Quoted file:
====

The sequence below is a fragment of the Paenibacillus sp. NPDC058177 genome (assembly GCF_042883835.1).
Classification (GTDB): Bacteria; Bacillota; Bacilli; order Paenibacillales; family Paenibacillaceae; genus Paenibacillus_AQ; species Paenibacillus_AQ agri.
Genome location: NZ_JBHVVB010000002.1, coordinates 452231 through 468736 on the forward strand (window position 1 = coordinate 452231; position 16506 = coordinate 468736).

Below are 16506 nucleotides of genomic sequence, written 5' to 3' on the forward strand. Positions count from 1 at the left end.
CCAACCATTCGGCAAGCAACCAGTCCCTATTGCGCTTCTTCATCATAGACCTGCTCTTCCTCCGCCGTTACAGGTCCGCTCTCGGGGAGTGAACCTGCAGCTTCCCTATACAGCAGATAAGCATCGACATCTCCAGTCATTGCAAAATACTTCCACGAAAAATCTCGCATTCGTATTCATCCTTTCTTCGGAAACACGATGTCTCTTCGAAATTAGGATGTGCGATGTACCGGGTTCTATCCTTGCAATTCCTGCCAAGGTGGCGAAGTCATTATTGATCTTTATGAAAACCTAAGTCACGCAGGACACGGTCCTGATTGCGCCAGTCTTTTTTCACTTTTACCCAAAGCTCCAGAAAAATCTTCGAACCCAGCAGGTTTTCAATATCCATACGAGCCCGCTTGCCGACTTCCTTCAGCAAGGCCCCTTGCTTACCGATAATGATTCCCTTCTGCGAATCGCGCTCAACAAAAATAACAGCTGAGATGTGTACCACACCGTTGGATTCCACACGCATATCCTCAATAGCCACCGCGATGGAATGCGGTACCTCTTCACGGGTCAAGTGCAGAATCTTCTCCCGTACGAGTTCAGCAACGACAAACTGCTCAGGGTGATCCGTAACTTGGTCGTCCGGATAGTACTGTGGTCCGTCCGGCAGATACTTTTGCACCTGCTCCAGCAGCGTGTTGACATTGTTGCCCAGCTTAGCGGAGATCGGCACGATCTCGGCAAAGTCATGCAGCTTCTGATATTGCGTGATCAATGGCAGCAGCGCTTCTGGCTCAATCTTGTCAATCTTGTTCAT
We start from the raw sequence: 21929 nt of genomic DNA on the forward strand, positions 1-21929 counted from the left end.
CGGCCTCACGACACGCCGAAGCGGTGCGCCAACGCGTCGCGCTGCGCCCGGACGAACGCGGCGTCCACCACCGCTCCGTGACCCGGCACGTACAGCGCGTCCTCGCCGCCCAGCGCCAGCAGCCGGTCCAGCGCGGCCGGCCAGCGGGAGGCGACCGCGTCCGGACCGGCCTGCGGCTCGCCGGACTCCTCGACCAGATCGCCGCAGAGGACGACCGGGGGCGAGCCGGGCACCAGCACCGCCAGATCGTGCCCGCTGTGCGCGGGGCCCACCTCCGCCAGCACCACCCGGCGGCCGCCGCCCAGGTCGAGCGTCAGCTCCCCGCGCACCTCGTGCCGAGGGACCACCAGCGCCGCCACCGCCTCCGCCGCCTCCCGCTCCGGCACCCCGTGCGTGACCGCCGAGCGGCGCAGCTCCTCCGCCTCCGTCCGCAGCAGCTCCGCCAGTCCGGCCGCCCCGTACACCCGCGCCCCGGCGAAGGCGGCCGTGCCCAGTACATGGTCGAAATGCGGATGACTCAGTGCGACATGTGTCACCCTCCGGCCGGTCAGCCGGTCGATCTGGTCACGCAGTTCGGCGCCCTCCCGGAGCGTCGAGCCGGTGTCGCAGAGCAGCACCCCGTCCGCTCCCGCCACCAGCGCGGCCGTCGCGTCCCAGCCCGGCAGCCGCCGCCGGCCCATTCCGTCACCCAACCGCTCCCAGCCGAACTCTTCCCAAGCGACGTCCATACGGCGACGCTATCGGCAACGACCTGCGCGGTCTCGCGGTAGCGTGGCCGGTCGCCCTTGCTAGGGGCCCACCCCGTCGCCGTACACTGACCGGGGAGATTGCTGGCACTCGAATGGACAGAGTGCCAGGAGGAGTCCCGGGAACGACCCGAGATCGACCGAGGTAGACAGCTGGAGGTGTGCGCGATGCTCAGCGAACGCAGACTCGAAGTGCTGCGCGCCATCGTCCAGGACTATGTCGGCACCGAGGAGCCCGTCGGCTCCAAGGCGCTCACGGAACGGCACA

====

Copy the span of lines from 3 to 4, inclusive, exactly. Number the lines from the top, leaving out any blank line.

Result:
Genome location: NZ_JBHVVB010000002.1, coordinates 452231 through 468736 on the forward strand (window position 1 = coordinate 452231; position 16506 = coordinate 468736).

Below are 16506 nucleotides of genomic sequence, written 5' to 3' on the forward strand. Positions count from 1 at the left end.